A ruling party MP has drafted a bill banning online sales of alcohol in order to improve state control in this sphere and protect customers from buying uncertified and potentially dangerous drinks.
Main sponsor of the bill, United Russia MP Viktor Zvagelsky, who also chairs the State Duma Committee for Economic Policy and Entrepreneurship, suggests “banning the distribution on the internet of any offers of remote sales of alcohol,” and allowing state agencies to block sites that post such offers. This could be done either by the consumer rights watchdog or by the state alcohol control bureau.
The bill also restricts the sales of alcohol through various sales and coupon programs and selling liquor in sets with other goods if such tricks lead to dropping the price below the minimum limit set by the state (currently 200 rubles ($5.5) for half liter bottle of vodka or any other drink that is 39-40 percent proof).
Zvagelsky claims that internet alcohol sales are on the rise and this practice poses a risk to practically all aspects of state regulation in this area.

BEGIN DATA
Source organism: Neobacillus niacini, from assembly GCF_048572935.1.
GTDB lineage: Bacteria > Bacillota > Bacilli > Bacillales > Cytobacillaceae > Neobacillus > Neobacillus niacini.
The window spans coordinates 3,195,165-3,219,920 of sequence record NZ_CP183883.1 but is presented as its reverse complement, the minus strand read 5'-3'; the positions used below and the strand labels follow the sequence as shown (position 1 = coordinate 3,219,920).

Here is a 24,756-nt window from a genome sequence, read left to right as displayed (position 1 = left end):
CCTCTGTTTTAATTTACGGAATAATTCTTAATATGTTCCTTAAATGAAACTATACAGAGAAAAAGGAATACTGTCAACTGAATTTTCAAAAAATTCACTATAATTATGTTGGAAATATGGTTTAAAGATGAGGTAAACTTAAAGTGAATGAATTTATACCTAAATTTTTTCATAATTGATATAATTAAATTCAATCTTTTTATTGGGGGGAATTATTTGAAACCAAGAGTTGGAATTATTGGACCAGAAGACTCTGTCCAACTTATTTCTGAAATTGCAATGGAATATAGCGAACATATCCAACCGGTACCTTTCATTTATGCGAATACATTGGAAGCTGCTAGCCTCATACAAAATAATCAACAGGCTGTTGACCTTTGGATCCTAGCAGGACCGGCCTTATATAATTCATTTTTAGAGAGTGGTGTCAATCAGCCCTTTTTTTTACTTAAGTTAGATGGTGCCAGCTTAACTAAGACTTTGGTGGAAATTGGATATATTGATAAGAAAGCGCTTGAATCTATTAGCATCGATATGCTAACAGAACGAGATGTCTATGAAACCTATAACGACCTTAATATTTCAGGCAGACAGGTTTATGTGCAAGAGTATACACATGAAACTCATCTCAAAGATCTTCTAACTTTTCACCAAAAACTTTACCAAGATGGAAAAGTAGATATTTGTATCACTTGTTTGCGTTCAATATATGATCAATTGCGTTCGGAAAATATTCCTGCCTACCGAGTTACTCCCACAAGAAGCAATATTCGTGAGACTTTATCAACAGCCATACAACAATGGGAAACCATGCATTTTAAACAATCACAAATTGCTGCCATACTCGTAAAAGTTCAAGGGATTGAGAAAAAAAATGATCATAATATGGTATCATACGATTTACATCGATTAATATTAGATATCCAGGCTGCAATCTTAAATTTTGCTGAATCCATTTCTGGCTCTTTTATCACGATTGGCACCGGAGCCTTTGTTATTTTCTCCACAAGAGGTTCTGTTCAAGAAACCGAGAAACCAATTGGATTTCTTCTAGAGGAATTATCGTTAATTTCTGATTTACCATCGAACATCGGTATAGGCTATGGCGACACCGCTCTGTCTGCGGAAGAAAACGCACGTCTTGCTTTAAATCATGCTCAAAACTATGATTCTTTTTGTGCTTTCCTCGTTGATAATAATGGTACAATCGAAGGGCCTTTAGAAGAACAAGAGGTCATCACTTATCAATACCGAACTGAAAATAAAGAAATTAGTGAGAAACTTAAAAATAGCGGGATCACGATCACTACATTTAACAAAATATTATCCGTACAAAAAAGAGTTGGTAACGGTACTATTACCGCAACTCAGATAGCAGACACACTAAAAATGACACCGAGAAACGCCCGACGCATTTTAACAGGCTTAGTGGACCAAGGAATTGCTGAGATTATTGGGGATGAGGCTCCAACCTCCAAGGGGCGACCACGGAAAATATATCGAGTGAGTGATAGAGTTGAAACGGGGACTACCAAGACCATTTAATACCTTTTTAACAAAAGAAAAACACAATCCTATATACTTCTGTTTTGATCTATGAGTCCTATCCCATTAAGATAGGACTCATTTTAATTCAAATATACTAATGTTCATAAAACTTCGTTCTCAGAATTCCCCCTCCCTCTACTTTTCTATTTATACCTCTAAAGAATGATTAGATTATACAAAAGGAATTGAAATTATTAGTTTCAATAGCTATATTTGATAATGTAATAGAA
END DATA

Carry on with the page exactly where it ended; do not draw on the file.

Additionally, online sales of alcohol put the lives and health of Russian citizens at risk as they facilitate the deception of customers, sales of low quality and counterfeit liquor, and potentially violate the ban on alcohol sales to minors.
Internet traders can also bypass some regional restrictions concerning the times that alcohol can be sold.
Earlier this week, the Russian government approved a state program on healthcare development. Among the program’s main objectives are to decrease average alcohol consumption from current 13.5 liters of pure alcohol per person per year (2013 data) to 10 liters by 2020.
The Health Ministry that had prepared the program plans to achieve this goal by the concerted motivation of the population towards a healthy lifestyle.